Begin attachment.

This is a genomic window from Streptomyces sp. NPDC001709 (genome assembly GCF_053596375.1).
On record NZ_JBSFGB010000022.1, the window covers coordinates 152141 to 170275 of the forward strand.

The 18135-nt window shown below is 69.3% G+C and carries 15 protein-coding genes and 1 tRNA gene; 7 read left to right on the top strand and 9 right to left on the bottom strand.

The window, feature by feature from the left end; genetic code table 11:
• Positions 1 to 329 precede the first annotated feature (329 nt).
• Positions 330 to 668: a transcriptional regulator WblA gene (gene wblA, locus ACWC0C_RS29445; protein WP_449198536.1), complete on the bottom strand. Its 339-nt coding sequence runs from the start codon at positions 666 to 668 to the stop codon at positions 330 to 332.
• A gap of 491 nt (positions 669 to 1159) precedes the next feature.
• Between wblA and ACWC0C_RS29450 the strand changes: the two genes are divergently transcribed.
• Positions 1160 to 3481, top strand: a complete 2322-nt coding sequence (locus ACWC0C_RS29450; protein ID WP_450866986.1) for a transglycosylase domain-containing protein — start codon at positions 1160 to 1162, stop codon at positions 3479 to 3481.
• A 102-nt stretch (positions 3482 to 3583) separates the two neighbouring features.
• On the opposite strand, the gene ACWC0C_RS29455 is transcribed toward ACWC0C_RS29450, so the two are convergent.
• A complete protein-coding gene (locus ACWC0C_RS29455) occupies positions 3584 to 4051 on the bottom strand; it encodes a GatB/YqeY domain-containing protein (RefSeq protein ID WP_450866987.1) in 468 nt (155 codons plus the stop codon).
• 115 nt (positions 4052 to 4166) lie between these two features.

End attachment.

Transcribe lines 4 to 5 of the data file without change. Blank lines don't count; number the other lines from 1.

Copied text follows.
The window, feature by feature from the left end; genetic code table 11:
• Positions 1 to 329 precede the first annotated feature (329 nt).